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Here's What Rick And Morty Fans Think Is Missing From Season 5

Season 5 of "Rick and Morty," now in full swing after airing five out of 10 episodes, has gotten mixed reviews so far. The show has stayed true to its previous winning formula, thanks to gross-out jokes, parodies of past pop culture, sci-fi setups, and plenty of sex and violence. Some of the plots, as expected, have been pretty clever, as in the second episode, "Mortiplicity." Yet, as Den of Geek noted, "Season five has so far been comedically weak and the plots have been either clever yet somewhat tiresomely convoluted or just plain dumb (i.e., the last two episodes)." And Collider said that the season "has felt a bit off," even though both publications liked the most recent episode, "Amortycan Grickfitti."

Critics and fans don't always agree, but in this case it seems like they're mostly on the same page. On Rotten Tomatoes, audience reviews for the show from the last week or so have plenty of complaints, calling it "downright perverted," as Nathan L did, or pointing out the "lazy, lousy, uninspiring and lukewarm political takes on important topics," as Lili H did, bemoaning the lack of "complex plots or relationships" (via Oleg S) or simply labeling it "thin on laughs," as noted by Aaron20 B. 

On Reddit, however, a post-episode discussion, in response to a post about "Amortycan Grickfitti," postulates on exactly what is missing about "Rick and Morty" in Season 5, and it makes some sense — because it basically comes down to the fact that the show has drifted from its roots in one very key way.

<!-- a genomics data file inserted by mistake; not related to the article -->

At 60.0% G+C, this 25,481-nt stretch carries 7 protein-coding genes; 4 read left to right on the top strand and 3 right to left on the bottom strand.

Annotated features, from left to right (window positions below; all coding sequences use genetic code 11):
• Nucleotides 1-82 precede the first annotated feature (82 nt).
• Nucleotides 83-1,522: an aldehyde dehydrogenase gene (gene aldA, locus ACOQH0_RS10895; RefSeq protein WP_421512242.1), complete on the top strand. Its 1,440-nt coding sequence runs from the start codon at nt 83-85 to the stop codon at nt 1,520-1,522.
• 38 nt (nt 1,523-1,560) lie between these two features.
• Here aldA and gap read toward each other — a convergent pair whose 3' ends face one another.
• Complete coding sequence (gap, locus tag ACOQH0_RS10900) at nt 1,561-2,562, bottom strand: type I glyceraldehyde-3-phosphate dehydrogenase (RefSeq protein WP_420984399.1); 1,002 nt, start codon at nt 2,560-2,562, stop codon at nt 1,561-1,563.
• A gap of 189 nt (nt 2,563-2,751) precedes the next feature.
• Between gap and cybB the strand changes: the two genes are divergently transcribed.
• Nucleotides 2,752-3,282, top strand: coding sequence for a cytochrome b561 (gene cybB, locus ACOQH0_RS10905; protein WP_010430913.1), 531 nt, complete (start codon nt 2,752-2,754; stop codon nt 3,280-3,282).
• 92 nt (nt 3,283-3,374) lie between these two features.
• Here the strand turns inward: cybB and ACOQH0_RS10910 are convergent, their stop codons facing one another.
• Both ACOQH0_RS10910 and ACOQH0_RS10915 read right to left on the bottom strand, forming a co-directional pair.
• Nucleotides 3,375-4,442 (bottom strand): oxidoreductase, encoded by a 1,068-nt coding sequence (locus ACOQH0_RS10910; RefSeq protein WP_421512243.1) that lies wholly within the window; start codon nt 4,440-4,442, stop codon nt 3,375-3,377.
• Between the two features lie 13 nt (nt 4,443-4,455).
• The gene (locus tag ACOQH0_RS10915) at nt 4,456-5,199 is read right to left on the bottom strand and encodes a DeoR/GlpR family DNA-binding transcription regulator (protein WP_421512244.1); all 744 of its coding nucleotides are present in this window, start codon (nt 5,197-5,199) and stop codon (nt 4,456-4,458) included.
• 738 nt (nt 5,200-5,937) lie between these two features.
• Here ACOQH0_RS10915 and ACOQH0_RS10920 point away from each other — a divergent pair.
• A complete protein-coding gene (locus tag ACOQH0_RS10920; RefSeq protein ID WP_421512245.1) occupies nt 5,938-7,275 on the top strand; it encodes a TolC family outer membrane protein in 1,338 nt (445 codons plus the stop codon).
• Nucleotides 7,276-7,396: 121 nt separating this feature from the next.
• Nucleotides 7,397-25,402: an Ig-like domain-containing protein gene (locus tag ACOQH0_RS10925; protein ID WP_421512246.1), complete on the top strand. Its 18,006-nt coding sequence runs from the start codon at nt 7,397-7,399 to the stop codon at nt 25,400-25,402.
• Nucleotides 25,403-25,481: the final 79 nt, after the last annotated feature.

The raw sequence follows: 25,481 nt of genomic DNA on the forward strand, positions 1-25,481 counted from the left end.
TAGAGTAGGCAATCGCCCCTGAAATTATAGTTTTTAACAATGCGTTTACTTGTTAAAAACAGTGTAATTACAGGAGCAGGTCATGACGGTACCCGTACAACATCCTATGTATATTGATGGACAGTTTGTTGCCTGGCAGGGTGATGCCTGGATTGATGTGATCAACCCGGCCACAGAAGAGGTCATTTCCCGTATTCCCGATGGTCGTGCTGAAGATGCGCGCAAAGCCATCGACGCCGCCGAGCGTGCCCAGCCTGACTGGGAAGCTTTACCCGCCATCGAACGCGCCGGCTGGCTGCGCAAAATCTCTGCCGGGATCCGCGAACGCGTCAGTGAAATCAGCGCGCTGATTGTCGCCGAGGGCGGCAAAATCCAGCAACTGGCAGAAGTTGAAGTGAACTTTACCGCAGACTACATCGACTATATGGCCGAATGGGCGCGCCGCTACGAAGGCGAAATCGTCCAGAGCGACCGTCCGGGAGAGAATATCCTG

Redditors point out that classic adventures featured Rick and Morty together, but this season hasn't had much of that

On Reddit, user @SomeOrangeJuice said, "Kinda missing the classic Rick and Morty adventures," a comment which garnered more than 180 upvotes. It was followed by a popular response from @u-Wot-Brother saying, "I think earlier episodes were defined by the presence of Rick AND Morty together. The past season has been Rick or Morty." @ThunderKant_1 expanded on the notion, pointing out, "Also Rick mostly does nothing in season 5, just going along with what the other characters are doing."

In Season 5 Episode 1, "Mort Dinner Rick Andre," Morty has a date with Jessica but keeps getting interrupted by Rick and Mr. Nimbus, and he goes to a parallel universe world to age wine. Mishaps happen, of course, and he becomes Public Enemy No 1. in that Narnia-like reality. In "Mortiplicity," both Rick (Justin Holland) and Morty (Maurice LaMarche) get pulled into a mind-bending adventure in which it's unclear exactly who the real family is. This is one episode that actually keeps the family together, which is key, as it's been considered one of the best episodes so far in Season 5. "Episode 3, "A Rickconvenient Mort," splits Morty and Rick again, sending Rick and Summer (Spencer Grammer) on a side quest while Mort falls in love with Planetina. Following that, "Rickdependence Spray" was widely panned for its not-clever premise and lots of sex jokes. It had one or two nice Rick-and-Morty-together moments, but not nearly enough. And Episode 5, "Amortycan Grickfitti," has Morty, Summer, and new student Bruce (Justin Roiland) having an adventure in Rick's ship while Rick hangs with Jerry (Roiland).

There are five episodes left in this season — and since "Rick and Morty" was renewed for a whopping 70 episodes after the close of its third season, it's guaranteed for up to five more seasons. Hopefully, the show can get back to its classic roots, and entertain viewers with its raunchy, nihilistic, imaginative plots, and dark sensibilities for years to come.